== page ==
For decades now, high levels of HDL (high-density lipoprotein) cholesterol — also called “good” cholesterol — have been said to lower the likelihood for heart disease and stroke, per the Centers for Disease Control and Prevention (CDC). New research, however, challenges HDL’s role in predicting cardiovascular risk.
Published this month in the Journal of the American College of Cardiology, the study — which was supported by the National Institutes of Health — confirmed that low levels of HDL cholesterol indicated a greater risk of heart attacks or related deaths among white adults — although that did not prove to be the case for Black adults.
In addition, the investigation noted that higher HDL cholesterol levels did not appear to be associated with any cardiovascular benefit in either white or Black participants.
“The goal was to understand this long-established link that labels HDL as the beneficial cholesterol, and if that’s true for all ethnicities,” said Nathalie Pamir, PhD, a senior author of the study and an associate professor of medicine within the Knight Cardiovascular Institute at Oregon Health and Science University in Portland, in a statement. “It’s been well accepted that low HDL cholesterol levels are detrimental, regardless of race. Our research tested those assumptions.”
Dr. Pamir and her collaborators analyzed data on 23,901 Black (43.2 percent) and white (57.8 percent) adults age 45 and older who participated in the Reasons for Geographic and Racial Differences in Stroke Study (REGARDS), a project focusing on stroke risk factors. Over an average of 10 years of follow-up, 664 Black and 951 white participants experienced a heart attack or heart attack–related death.
Study authors observed that both Black and white adults with increased levels of LDL (low-density lipoprotein) cholesterol (sometimes called “bad” cholesterol) and triglycerides (a type of fat in the blood) had modestly increased risks for coronary heart disease, which corresponds with findings upheld by the CDC and other health sources, such as the American Heart Association.
Results also showed that high HDL cholesterol levels were not always linked with reduced cardiovascular events in both Black and white study participants. The findings back up growing evidence that higher than optimal amounts of “good” cholesterol may not provide cardiovascular benefits, as noted in a release by the European Society of Cardiology.
HDL cholesterol has been considered “good” because the HDL molecule is involved in the transport of cholesterol from the blood and blood vessel walls to the liver and ultimately out of the body, thereby reducing the risk of clogged arteries and atherosclerosis. In some cases, however, HDL may be too much of a good thing. A scientific paper published in 2021 in the journal Biomedicines said “it appears that higher HDL-C is not necessarily protective against cardiovascular disease and it can even be harmful in extremely high quantities.”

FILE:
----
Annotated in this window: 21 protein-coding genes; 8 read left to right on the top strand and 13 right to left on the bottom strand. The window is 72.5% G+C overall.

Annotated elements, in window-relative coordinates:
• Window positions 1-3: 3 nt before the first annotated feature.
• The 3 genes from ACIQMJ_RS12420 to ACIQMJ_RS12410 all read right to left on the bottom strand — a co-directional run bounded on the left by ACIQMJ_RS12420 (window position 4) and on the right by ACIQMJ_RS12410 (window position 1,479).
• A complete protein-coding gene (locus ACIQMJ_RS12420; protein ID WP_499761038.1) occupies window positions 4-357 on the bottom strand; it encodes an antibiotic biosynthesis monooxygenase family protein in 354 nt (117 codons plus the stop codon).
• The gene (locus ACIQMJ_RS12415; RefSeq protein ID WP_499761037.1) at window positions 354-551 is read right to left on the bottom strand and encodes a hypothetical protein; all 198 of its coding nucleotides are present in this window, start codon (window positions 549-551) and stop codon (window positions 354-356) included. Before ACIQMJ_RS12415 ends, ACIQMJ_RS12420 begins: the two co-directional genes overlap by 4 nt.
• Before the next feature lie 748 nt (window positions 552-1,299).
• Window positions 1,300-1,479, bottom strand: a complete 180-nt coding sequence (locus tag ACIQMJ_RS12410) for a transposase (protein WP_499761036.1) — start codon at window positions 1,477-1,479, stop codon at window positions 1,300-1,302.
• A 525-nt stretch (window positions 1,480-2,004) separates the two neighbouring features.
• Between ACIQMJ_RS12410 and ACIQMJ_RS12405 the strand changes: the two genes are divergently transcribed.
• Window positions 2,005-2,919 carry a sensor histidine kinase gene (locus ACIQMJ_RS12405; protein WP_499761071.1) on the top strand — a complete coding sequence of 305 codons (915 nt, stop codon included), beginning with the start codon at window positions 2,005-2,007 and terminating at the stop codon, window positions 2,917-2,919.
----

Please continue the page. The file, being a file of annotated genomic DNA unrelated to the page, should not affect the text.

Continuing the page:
Mounting research may change the way HDL is used as a measure of heart health. “It could mean that in the future we don’t get a pat on the back by our doctors for having higher HDL cholesterol levels,” Pamir said.
Some Heart Health Measures May Be Influenced by Race
In addition, this current analysis found that lower HDL cholesterol levels only predicted increased cardiovascular disease risk for white and not Black adults. The researchers highlighted that established perceptions about “good” cholesterol levels and heart health have largely been based on studies involving mostly white participants, and such measures may be race dependent.
“Our race-dependent observations indicate that the underlying biologic mechanism by which HDL cholesterol associates with incident coronary heart disease in white and Black participants is different from that of other lipid [fat-like substances in the blood] risk factors,” wrote the authors. “Our findings [regarding HDL measures] expose the weaknesses in their use, because such categories might not apply to Black men and women, reducing their value in coronary heart disease risk assessment.”
A deeper dive into this topic is warranted as using HDL cholesterol could lead to inaccurate predictions for Black adults, according to Pamir and her colleagues.
“When it comes to risk factors for heart disease, they cannot be limited to one race or ethnicity,” she said. “They need to apply to everyone.”